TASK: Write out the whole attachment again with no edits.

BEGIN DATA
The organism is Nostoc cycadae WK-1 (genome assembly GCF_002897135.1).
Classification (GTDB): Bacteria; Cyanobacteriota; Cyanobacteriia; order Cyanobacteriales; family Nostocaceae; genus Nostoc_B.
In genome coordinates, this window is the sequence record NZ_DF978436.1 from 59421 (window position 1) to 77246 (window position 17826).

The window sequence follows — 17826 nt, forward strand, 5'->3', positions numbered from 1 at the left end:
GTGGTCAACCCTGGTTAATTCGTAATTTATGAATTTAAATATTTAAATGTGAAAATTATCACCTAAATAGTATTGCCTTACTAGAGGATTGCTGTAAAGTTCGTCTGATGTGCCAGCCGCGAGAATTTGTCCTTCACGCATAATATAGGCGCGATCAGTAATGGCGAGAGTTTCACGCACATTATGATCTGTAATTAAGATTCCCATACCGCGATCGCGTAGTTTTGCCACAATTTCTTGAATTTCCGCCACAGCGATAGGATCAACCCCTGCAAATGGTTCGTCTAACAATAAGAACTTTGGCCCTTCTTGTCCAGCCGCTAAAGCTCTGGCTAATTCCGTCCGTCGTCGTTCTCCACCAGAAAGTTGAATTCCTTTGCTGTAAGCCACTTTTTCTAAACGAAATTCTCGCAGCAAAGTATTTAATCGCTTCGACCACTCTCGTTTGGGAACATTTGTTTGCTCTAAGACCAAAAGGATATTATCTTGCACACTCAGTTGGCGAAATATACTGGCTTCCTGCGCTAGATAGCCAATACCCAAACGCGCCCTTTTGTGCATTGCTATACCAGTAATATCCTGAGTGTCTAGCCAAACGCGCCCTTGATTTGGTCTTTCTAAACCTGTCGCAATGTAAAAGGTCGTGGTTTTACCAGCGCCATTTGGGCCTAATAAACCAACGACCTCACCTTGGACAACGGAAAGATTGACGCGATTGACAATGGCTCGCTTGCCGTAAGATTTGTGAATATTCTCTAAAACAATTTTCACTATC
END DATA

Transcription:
The organism is Nostoc cycadae WK-1 (genome assembly GCF_002897135.1).
Classification (GTDB): Bacteria; Cyanobacteriota; Cyanobacteriia; order Cyanobacteriales; family Nostocaceae; genus Nostoc_B.
In genome coordinates, this window is the sequence record NZ_DF978436.1 from 59421 (window position 1) to 77246 (window position 17826).

The window sequence follows — 17826 nt, forward strand, 5'->3', positions numbered from 1 at the left end:
GTGGTCAACCCTGGTTAATTCGTAATTTATGAATTTAAATATTTAAATGTGAAAATTATCACCTAAATAGTATTGCCTTACTAGAGGATTGCTGTAAAGTTCGTCTGATGTGCCAGCCGCGAGAATTTGTCCTTCACGCATAATATAGGCGCGATCAGTAATGGCGAGAGTTTCACGCACATTATGATCTGTAATTAAGATTCCCATACCGCGATCGCGTAGTTTTGCCACAATTTCTTGAATTTCCGCCACAGCGATAGGATCAACCCCTGCAAATGGTTCGTCTAACAATAAGAACTTTGGCCCTTCTTGTCCAGCCGCTAAAGCTCTGGCTAATTCCGTCCGTCGTCGTTCTCCACCAGAAAGTTGAATTCCTTTGCTGTAAGCCACTTTTTCTAAACGAAATTCTCGCAGCAAAGTATTTAATCGCTTCGACCACTCTCGTTTGGGAACATTTGTTTGCTCTAAGACCAAAAGGATATTATCTTGCACACTCAGTTGGCGAAATATACTGGCTTCCTGCGCTAGATAGCCAATACCCAAACGCGCCCTTTTGTGCATTGCTATACCAGTAATATCCTGAGTGTCTAGCCAAACGCGCCCTTGATTTGGTCTTTCTAAACCTGTCGCAATGTAAAAGGTCGTGGTTTTACCAGCGCCATTTGGGCCTAATAAACCAACGACCTCACCTTGGACAACGGAAAGATTGACGCGATTGACAATGGCTCGCTTGCCGTAAGATTTGTGAATATTCTCTAAAACAATTTTCACTATC